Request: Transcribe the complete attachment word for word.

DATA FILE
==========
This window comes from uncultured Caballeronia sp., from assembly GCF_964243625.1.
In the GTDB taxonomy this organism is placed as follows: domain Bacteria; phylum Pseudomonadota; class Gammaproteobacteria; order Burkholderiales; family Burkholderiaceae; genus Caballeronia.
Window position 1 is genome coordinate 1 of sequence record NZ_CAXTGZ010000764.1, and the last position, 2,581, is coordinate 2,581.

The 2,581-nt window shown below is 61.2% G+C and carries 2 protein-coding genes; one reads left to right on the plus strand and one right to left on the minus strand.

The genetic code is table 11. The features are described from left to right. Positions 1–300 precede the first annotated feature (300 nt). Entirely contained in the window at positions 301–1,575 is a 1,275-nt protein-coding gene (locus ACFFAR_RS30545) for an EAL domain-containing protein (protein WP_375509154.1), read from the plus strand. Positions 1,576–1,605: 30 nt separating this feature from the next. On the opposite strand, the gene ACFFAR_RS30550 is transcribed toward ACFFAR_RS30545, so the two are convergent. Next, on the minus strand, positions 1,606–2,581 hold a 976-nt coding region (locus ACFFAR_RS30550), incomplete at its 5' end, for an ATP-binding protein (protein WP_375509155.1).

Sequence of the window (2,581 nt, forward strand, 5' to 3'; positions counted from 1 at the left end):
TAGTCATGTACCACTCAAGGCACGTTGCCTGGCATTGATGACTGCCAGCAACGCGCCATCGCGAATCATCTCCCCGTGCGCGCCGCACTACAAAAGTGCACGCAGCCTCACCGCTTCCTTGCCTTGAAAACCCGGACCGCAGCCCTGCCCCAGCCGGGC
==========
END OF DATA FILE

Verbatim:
This window comes from uncultured Caballeronia sp., from assembly GCF_964243625.1.
In the GTDB taxonomy this organism is placed as follows: domain Bacteria; phylum Pseudomonadota; class Gammaproteobacteria; order Burkholderiales; family Burkholderiaceae; genus Caballeronia.
Window position 1 is genome coordinate 1 of sequence record NZ_CAXTGZ010000764.1, and the last position, 2,581, is coordinate 2,581.

The 2,581-nt window shown below is 61.2% G+C and carries 2 protein-coding genes; one reads left to right on the plus strand and one right to left on the minus strand.

The genetic code is table 11. The features are described from left to right. Positions 1–300 precede the first annotated feature (300 nt). Entirely contained in the window at positions 301–1,575 is a 1,275-nt protein-coding gene (locus ACFFAR_RS30545) for an EAL domain-containing protein (protein WP_375509154.1), read from the plus strand. Positions 1,576–1,605: 30 nt separating this feature from the next. On the opposite strand, the gene ACFFAR_RS30550 is transcribed toward ACFFAR_RS30545, so the two are convergent. Next, on the minus strand, positions 1,606–2,581 hold a 976-nt coding region (locus ACFFAR_RS30550), incomplete at its 5' end, for an ATP-binding protein (protein WP_375509155.1).

Sequence of the window (2,581 nt, forward strand, 5' to 3'; positions counted from 1 at the left end):
TAGTCATGTACCACTCAAGGCACGTTGCCTGGCATTGATGACTGCCAGCAACGCGCCATCGCGAATCATCTCCCCGTGCGCGCCGCACTACAAAAGTGCACGCAGCCTCACCGCTTCCTTGCCTTGAAAACCCGGACCGCAGCCCTGCCCCAGCCGGGC